There is likely to be more pain before the healing begins but, as Little emphasised at AFL House on Tuesday night, the Bombers finally have some clarity regarding their future.
Crash landing: Kicked out of finals, lost draft picks, fined $2m
Asked how the club planned to make it up to its members and supporters, Little admitted: "That's a very good question.
"We have now got to re-establish (and) rebuild their confidence in us. I've no doubt that there will be a lot of questions that people will want answers for, and from, and about … So there's a lot of work to do (and) the work starts tonight …
"There was an acceptance by all parties that we really have to get on with the future. We can no longer dwell about the mistakes that have happened and whether they've been accurately recorded … We must move on."
Click here for the full coverage of the Essendon supplement saga
Little said it was "an incredibly tough time" for all Essendon people and that he shared their pain.
"There will be a lot of very sad, very disappointed and maybe even disenfranchised people (among) the Essendon family. However, we must rebuild and we will rebuild," he said.
Little said he hoped the players would also "forgive us for the mistakes we've made".
He maintained his view that players would not be served with infraction notices by ASADA.
"Do we know everything? No. Do we know a lot about what happened? Yes. What we know we are comfortable with; what we don't know, our belief is that there weren't any substances taken that were illegal or illicit," he said.
The coaching issue is a complex one.
James Hird has been suspended for 12 months, after which he will resume his post, with the Bombers securing him for multiple seasons as part of a new deal.
"James is very keen to continue his coaching with Essendon, and the … club is very keen to have James Hird continue," Little said.
Adding to the unusual nature of the arrangement, Hird's ban will expire on August 25 next year and Little expects he would rejoin the Bombers' coaching panel for the finals, providing they made it that far.
Little said three candidates have already offered to fill the role, but he refused to identify them.
When asked directly if senior assistant coach Mark Thompson (who has been fined $30,000 for his role in the scandal) was a volunteer, Little reiterated that he didn’t want to individualise.
The futures of both Thompson and suspended football manager Danny Corcoran had not been discussed, he said.
However, Little revealed that the list of three volunteers for the coaching position didn’t include assistant coach Simon Goodwin, who will coach the Bombers in their final game of the season against Richmond at the MCG on Saturday night.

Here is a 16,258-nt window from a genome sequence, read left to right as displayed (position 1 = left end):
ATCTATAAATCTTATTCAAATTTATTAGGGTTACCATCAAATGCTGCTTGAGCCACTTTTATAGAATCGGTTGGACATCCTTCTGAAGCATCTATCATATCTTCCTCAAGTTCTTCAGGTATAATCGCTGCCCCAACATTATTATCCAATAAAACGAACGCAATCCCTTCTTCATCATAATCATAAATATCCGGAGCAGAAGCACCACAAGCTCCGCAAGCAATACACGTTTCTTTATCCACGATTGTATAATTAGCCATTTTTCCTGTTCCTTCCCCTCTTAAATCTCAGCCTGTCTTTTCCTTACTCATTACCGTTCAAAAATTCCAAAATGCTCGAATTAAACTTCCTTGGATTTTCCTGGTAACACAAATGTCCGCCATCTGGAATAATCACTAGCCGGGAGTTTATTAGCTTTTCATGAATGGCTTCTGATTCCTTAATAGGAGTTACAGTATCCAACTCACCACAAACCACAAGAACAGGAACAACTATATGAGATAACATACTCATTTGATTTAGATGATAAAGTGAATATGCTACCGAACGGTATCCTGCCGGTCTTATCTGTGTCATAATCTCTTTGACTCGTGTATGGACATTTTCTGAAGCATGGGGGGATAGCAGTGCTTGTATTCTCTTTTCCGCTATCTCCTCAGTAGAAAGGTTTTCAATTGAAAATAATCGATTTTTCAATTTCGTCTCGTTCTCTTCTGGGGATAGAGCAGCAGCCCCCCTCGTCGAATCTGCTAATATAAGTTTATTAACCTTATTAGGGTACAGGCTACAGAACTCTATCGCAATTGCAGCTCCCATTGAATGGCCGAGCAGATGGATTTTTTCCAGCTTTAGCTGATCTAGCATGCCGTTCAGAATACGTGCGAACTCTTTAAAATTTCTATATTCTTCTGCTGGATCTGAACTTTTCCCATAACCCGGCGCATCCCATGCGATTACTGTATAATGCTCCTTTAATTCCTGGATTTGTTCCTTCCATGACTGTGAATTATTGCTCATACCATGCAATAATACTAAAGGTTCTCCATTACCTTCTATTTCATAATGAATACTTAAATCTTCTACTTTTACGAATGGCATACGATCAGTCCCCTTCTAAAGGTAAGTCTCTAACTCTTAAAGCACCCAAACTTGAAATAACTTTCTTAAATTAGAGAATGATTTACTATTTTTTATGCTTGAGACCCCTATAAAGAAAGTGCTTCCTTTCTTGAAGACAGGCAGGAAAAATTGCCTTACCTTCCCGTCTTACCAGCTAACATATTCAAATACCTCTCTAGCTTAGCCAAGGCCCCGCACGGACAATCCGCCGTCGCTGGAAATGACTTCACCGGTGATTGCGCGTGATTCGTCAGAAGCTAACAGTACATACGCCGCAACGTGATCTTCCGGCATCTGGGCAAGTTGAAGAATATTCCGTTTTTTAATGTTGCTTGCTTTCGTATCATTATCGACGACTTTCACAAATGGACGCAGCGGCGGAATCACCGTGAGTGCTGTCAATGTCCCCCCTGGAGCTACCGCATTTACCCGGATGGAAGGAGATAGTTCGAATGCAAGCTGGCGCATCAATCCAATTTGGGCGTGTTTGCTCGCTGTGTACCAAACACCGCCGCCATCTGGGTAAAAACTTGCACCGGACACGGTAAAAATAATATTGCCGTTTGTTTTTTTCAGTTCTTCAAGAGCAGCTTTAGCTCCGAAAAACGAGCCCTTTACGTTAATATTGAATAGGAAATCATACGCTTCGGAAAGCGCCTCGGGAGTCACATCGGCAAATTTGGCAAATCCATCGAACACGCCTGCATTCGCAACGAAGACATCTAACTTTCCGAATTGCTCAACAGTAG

"We haven’t approached anyone yet because until tonight it wasn't obvious to us whether this was going to be a 12-month situation or perhaps a shorter one should James have contested the charge," he explained.
One of the candidates might well be Kevin Sheedy, the four-time Essendon premiership coach and outgoing Greater Western Sydney mentor, who is believed to be considering roles at both clubs.
"There are some wonderful offers of help at the moment and not all necessarily around (the role of) senior coach … and Kevin has been one of those … He is a good person and there is still a lot of Essendon interest in what Kevin might do in the future," Little said.
Though admitting the coaching situation was less than ideal, Little believes the Bombers can still be a threat next season, given what the team achieved under enormous stress this year before the off-field distractions ultimately took their toll.
He also expressed confidence that the club would not lose any players over the scandal.
However, he conceded the loss of first and second-round draft picks in 2013-14 would be "difficult" to overcome.
Asked whether he would understand if some players withdrew from Saturday night's game, Little said: "I think it'll be the opposite. I think you'll find that … Essendon players will be playing for James Hird and the club."
As for whether he would continue as chairman, Little quipped: "Is there anyone in the room who would like the job?"
More seriously, he felt it was "just the start of the journey", and would happily relinquish the role when the club was "a lot stronger than what it is at the moment".
On the possibility of his predecessor David Evans returning to the club, Little said: "You’d have to ask David that. I don’t think he's in the country at the moment."
Little said one of his greatest concerns was the financial cost of the saga – which he estimated as being in excess of $1 million, in addition to the $2 million fine – at a time when the club was trying to fund its new high-performance centre at Melbourne Airport.
"From a cash-flow point of view, it couldn't have come at a worse time. However, we will manage it," he said.
Little said the club would not refund memberships.